REFLEXIONS: READING IN THE PRESENT TENSE
Locked down, locked in, many of us have had time to read more books than ever before. Readers, passionate about their own favourite books, are curious to know what writers have been reading during this bleak and lonely period. What was already on their shelves, what did they borrow and what did they buy or read online? In this series, 'Reflexions: Reading in the present tense', established and younger writers and other creative artists will reflect on a text that moved them, intellectually engaged them, frightened them or made them laugh. Our reviewer today is Jemma Kahn who considers Blonde by Joyce Carol Oates.
Our friends Mike and Timmy were packing their flat in St Martini Gardens with the intention of emigrating to Italy (they got as far as McGregor). St Martini Gardens is a desirable block in Cape Town that overlooks the Company’s Garden. Since before I moved to Cape Town, they had lived there and at a reduced rent because (if I remember correctly) they had done their landlord’s dirty work by removing the previous tenant — a junkie who had fucked the interior quite substantially — themselves. My partner and I inherited lots of cool stuff from our departing friends: a gas heater, Pyrex dishes, glass jars with rubber seals, a small but tastefully curated drug and booze stash, a printer that actually works and Blonde by Joyce Carol Oates. I pulled Blonde from a pile of outgoing books, I admit, to fat-shame it. “This is HUGE!” I said, laughing. “It’s brilliant,” said Michael “Take it.”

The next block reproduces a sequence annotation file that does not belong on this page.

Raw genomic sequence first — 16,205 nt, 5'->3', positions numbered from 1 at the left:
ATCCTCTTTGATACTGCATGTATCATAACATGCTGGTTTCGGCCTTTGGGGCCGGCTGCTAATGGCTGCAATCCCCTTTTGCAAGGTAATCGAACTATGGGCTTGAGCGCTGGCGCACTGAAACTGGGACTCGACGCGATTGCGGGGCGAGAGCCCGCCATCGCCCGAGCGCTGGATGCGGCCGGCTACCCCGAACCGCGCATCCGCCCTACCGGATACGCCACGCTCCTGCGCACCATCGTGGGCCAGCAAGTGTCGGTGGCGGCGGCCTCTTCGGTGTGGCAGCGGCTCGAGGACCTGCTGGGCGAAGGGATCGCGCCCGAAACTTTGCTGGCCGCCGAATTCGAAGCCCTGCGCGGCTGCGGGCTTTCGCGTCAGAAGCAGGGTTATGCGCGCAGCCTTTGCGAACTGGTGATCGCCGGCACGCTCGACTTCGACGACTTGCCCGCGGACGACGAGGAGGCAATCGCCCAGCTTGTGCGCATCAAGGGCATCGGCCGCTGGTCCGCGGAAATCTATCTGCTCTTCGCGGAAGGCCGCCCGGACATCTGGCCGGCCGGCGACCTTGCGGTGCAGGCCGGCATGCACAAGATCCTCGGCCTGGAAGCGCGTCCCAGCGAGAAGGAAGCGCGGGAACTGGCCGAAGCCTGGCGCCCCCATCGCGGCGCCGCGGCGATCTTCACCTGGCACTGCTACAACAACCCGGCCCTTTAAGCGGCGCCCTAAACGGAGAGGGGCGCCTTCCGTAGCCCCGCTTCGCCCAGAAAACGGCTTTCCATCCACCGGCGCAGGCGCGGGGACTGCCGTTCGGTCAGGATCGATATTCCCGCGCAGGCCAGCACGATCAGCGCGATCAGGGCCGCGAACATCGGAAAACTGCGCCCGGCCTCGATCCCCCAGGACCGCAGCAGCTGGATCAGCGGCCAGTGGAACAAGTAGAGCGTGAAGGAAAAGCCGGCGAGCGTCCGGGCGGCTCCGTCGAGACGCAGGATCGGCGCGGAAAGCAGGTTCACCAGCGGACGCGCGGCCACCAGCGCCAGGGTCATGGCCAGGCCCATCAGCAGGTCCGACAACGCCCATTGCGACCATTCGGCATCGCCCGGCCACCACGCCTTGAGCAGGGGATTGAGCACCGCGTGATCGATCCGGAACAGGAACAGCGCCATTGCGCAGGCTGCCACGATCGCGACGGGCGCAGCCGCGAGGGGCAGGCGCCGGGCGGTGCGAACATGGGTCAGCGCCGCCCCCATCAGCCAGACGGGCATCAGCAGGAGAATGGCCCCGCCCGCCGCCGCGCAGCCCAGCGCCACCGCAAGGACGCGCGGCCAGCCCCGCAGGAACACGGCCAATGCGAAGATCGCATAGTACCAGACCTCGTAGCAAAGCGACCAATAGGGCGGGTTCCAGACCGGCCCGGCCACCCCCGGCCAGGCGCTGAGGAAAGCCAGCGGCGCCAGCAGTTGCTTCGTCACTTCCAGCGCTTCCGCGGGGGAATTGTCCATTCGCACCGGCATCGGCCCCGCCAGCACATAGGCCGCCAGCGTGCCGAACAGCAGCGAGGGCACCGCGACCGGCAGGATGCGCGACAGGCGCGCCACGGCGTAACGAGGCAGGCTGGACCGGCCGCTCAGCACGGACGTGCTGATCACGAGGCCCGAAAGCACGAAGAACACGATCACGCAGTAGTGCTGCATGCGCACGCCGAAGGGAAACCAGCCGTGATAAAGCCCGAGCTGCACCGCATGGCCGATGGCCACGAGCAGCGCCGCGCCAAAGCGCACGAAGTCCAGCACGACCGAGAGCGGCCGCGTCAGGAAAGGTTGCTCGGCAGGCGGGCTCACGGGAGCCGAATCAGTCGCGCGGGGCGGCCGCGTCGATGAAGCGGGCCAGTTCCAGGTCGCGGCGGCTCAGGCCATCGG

Blonde, published in 2000 is an obscenely large book. The copy I inherited was the hardcover and if you didn’t know its contents you could mistake it for a bible of Satan or the unabridged encyclopaedia of BDSM published by Taschen. I cannot imagine a paperback version holding together at all.